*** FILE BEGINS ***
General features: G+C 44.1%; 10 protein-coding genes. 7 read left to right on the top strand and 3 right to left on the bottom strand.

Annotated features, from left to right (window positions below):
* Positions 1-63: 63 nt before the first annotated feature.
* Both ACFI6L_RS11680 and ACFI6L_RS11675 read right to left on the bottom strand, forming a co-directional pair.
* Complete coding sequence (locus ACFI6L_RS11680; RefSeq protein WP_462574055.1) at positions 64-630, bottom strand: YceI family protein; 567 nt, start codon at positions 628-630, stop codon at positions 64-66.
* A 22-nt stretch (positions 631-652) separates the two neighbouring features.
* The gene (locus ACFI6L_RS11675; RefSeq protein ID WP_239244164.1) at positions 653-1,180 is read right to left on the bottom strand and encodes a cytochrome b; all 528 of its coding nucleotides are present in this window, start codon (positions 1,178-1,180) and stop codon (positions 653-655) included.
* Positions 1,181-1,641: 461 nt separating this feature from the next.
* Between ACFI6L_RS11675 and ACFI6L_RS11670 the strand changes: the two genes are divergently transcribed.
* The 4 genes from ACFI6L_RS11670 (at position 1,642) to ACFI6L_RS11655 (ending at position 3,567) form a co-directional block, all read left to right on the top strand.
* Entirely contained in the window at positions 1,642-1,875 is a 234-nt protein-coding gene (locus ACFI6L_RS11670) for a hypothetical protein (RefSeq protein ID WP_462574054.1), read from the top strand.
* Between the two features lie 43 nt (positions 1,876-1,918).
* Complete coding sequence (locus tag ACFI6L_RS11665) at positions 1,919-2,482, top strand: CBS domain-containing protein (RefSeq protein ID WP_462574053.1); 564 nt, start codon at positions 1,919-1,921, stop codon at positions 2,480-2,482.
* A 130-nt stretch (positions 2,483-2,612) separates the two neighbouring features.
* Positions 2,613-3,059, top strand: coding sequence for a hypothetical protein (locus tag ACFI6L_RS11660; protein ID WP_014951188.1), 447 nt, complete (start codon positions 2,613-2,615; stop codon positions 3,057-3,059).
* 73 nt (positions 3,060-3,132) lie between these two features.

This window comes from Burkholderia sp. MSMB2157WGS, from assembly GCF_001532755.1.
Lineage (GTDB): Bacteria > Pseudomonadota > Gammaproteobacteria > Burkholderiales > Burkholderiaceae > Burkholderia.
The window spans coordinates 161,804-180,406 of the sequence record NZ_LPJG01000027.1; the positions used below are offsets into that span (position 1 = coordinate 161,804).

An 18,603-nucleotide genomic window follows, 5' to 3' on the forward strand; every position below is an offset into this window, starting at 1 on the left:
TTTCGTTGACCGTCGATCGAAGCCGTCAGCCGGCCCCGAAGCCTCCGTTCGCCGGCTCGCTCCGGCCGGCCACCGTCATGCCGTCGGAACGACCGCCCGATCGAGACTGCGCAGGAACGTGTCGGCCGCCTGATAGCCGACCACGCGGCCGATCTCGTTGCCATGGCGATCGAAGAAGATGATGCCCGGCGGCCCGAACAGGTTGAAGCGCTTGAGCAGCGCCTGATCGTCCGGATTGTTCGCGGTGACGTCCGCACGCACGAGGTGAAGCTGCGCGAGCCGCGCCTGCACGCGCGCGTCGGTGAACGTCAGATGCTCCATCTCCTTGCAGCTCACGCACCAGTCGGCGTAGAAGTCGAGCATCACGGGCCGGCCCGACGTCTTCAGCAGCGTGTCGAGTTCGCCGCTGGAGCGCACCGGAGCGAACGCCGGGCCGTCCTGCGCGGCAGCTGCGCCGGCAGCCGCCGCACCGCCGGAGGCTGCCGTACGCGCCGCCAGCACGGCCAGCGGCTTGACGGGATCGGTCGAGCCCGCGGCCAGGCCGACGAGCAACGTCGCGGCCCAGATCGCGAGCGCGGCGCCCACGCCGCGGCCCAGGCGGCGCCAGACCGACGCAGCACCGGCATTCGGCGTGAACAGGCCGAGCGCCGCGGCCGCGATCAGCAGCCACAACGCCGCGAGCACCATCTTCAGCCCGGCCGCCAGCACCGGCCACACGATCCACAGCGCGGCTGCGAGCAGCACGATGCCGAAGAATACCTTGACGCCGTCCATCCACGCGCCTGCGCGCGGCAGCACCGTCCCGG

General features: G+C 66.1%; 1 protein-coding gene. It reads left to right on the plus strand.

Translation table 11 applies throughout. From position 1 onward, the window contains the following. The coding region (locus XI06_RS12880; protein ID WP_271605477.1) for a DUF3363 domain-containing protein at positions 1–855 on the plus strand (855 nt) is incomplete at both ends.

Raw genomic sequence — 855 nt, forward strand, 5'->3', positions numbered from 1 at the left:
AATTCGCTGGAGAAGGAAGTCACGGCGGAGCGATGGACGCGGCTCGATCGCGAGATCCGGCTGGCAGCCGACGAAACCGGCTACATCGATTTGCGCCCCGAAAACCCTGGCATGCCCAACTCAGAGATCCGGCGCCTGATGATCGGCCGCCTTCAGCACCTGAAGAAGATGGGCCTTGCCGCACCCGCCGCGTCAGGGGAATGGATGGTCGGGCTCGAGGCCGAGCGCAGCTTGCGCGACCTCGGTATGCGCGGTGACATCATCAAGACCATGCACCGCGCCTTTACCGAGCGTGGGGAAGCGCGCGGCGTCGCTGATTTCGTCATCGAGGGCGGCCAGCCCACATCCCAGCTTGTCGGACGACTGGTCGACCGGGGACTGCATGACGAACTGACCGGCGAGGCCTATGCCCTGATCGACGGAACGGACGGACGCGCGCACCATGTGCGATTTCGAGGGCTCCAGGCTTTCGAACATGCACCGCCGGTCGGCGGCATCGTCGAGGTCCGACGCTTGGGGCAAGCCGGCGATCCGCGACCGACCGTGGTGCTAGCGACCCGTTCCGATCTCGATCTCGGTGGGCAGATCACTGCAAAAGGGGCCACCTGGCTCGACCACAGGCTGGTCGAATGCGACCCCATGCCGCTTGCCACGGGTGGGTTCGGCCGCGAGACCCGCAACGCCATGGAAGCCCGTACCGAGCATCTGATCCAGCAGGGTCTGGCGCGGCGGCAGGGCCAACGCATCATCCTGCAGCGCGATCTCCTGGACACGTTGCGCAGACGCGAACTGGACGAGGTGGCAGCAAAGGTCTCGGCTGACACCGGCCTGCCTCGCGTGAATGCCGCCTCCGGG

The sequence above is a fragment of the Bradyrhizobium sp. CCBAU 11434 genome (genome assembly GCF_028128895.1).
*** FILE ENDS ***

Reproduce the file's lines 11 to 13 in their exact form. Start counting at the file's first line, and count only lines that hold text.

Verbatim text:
* Entirely contained in the window at positions 1,642-1,875 is a 234-nt protein-coding gene (locus ACFI6L_RS11670) for a hypothetical protein (RefSeq protein ID WP_462574054.1), read from the top strand.
* Between the two features lie 43 nt (positions 1,876-1,918).
* Complete coding sequence (locus tag ACFI6L_RS11665) at positions 1,919-2,482, top strand: CBS domain-containing protein (RefSeq protein ID WP_462574053.1); 564 nt, start codon at positions 1,919-1,921, stop codon at positions 2,480-2,482.